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The many facets of Raman spectroscopy for biomedical analysis.

Christoph Krafft1, Jürgen Popp1,2

Anal Bioanal Chem. 2015 Jan;407(3):699-717.

  1. Leibniz Institute of Photonic Technology, Albert Einstein Straße 9, D-07749 Jena, Germany.
  2. Institute of Physical Chemistry and Abbe Center of Photonics, Friedrich Schiller University Jena, Helmholtzweg 4, D-07743 Jena. Germany.

 

Abstract 

A critical review presents applications of linear and nonlinear Raman microscopies in biomedical diagnostics of bacteria, cells and tissues and gives an overview of achievements of our research group. Linear Raman spectroscopy probes the full spectrum of Raman active vibrations providing a wealth of chemical and molecular information. Its routine use is challenging due to relatively weak signal intensities and confounding overlapping effects. Nonlinear variants such as coherent anti-Stokes Raman scattering (CARS) and stimulated Raman scattering (SRS) offer signal enhancement and rapid data acquisition. Raman, CARS and SRS images benefit from high contrast based on chemical composition and molecular structure in a label-free and non-destructive way. Using plasmonic nanoparticles and nanostructures as labels surface enhanced Raman scattering (SERS) is a complementary biomedical tool with sensitivities similar as fluorescence. The current state of the art is evaluated with the focus on papers that have been published within the last five years. Future developments are pointed out and illustrative examples are given in the context of identification of bacteria and cells, imaging of single cells, Raman activated cell sorting, diagnosis of tissue sections, fiber optic probes and progress in coherent Raman scattering microscopies. European networks such as RAMAN4CLINICS and CLIRSPEC are discussed to translate, disseminate and validate these innovate and powerful tools.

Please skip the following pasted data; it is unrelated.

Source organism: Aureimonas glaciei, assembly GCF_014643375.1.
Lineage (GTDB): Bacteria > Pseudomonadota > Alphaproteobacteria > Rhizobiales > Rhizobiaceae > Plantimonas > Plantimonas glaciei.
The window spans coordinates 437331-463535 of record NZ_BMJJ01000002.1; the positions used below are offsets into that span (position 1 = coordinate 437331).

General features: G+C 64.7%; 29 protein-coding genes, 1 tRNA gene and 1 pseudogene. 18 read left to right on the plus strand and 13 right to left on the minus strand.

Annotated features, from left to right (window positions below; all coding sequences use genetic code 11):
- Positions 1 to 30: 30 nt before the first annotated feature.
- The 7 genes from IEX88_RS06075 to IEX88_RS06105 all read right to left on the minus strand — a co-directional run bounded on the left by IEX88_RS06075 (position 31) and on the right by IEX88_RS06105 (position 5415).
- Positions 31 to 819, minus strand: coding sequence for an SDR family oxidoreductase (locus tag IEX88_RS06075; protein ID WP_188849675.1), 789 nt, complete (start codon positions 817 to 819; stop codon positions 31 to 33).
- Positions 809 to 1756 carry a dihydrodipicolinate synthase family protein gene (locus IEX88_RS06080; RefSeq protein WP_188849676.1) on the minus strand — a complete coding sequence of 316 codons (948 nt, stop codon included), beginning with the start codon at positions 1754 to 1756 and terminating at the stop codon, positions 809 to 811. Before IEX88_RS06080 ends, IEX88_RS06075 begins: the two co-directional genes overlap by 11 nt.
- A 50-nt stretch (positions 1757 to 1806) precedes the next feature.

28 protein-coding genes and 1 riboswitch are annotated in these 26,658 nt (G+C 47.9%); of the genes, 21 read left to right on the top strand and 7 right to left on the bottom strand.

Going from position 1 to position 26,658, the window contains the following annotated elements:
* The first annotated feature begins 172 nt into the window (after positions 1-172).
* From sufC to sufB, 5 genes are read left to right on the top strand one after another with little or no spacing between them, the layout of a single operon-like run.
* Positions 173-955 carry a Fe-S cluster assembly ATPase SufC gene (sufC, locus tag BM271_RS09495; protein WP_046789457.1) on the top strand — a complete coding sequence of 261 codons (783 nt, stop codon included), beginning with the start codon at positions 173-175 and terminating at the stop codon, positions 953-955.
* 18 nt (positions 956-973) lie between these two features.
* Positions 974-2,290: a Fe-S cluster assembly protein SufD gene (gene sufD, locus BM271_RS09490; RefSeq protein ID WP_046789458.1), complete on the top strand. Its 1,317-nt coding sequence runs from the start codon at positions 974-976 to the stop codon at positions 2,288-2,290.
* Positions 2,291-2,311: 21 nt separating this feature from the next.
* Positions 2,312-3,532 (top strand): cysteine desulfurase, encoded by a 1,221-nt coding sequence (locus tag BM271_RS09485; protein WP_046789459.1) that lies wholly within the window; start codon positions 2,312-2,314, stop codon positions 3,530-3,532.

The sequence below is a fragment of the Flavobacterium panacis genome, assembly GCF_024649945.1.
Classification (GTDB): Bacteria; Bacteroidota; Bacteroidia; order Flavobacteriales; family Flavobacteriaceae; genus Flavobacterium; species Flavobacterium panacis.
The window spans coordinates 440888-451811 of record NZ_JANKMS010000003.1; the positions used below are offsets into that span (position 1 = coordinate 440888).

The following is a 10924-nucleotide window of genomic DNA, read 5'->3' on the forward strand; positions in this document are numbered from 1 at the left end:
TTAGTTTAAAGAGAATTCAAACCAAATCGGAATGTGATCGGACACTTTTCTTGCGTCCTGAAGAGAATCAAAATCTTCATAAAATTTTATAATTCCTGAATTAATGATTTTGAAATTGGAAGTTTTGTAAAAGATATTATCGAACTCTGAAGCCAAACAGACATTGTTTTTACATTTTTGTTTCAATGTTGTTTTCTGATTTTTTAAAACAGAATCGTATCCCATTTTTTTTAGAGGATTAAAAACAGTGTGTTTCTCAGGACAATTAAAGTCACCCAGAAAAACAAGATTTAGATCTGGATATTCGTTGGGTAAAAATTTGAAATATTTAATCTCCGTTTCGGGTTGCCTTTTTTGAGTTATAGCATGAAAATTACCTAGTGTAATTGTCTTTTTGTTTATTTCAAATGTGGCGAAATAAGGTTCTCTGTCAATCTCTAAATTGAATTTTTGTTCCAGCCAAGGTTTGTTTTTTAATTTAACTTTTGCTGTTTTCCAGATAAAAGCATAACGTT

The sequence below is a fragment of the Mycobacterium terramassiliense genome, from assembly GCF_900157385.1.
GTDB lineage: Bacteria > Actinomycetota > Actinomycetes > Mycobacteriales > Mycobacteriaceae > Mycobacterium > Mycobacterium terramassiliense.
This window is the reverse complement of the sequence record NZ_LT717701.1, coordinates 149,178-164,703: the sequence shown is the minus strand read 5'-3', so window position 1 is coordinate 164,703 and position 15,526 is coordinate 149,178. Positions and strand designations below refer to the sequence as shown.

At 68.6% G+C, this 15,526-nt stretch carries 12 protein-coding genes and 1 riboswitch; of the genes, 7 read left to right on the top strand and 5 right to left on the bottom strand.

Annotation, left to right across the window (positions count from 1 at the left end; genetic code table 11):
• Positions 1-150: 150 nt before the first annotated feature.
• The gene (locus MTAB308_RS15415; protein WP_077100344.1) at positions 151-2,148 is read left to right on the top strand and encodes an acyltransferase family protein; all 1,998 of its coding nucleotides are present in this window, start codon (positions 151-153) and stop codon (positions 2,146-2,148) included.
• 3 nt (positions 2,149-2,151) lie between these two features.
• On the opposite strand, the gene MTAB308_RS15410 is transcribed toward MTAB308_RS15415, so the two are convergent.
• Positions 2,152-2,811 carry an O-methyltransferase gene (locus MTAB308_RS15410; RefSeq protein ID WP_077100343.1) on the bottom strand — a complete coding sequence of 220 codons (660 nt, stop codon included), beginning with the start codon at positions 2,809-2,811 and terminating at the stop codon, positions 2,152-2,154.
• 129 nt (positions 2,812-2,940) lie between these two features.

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Additional Information

Financial support of EU, Thüringer Kultusministerium, Thüringer Aufbaubank, Federal Minstry of Education and Research, Germany (BMBF), German Science Foundation (DFG), Fonds der Chemischen Industrie and Carl Zeiss Foundation are gratefully acknowledged.

 

Figure Legend: The figure shows examples of Raman images from single cells (a) and brain tumor tissue sections (b), and CARS image from brain metastases tissue section (c). The contrast in (a) displays lipid droplets (red) and cellular proteins in cytoplasm (green) and cell nucleus with nucleoli (blue). The multicolour code in (b) distinguishes cell nuclei (blue), lipids (green), proteins (red), cholesterol (yellow), cholesterol ester (magenta) and buffer (cyan). The molecular composition and number of cell nuclei change from normal (top), tumor (middle) and necrosis (bottom). The red scale in (c) visualizes the intensities of the vibrational band near 2850 cm-1 representing mainly lipids. The margin between tumor (top) and necrosis (bottom) is evident. The magnified inset demonstrate cellular details that correlate well with histopathology after staining.

The many facets of Raman spectroscopy for biomedical analysis. Global Medical Discovery